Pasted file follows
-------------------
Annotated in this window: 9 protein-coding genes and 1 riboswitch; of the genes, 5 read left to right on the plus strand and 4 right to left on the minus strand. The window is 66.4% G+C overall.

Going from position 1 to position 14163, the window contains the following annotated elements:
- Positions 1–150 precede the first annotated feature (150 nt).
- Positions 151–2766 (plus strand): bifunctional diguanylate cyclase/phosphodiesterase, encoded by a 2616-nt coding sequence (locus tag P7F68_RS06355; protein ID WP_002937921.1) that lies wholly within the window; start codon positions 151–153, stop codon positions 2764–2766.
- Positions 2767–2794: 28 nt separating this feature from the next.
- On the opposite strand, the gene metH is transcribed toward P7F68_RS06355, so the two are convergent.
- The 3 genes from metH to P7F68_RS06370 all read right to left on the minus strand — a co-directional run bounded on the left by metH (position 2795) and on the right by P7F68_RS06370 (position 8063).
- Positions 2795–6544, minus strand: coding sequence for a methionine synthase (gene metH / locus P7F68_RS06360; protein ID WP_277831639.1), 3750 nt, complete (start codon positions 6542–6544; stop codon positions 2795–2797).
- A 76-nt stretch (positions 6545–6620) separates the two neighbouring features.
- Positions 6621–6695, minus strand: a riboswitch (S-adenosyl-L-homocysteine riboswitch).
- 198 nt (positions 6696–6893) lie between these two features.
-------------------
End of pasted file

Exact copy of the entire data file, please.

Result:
Annotated in this window: 9 protein-coding genes and 1 riboswitch; of the genes, 5 read left to right on the plus strand and 4 right to left on the minus strand. The window is 66.4% G+C overall.

Going from position 1 to position 14163, the window contains the following annotated elements:
- Positions 1–150 precede the first annotated feature (150 nt).
- Positions 151–2766 (plus strand): bifunctional diguanylate cyclase/phosphodiesterase, encoded by a 2616-nt coding sequence (locus tag P7F68_RS06355; protein ID WP_002937921.1) that lies wholly within the window; start codon positions 151–153, stop codon positions 2764–2766.
- Positions 2767–2794: 28 nt separating this feature from the next.
- On the opposite strand, the gene metH is transcribed toward P7F68_RS06355, so the two are convergent.
- The 3 genes from metH to P7F68_RS06370 all read right to left on the minus strand — a co-directional run bounded on the left by metH (position 2795) and on the right by P7F68_RS06370 (position 8063).
- Positions 2795–6544, minus strand: coding sequence for a methionine synthase (gene metH / locus P7F68_RS06360; protein ID WP_277831639.1), 3750 nt, complete (start codon positions 6542–6544; stop codon positions 2795–2797).
- A 76-nt stretch (positions 6545–6620) separates the two neighbouring features.
- Positions 6621–6695, minus strand: a riboswitch (S-adenosyl-L-homocysteine riboswitch).
- 198 nt (positions 6696–6893) lie between these two features.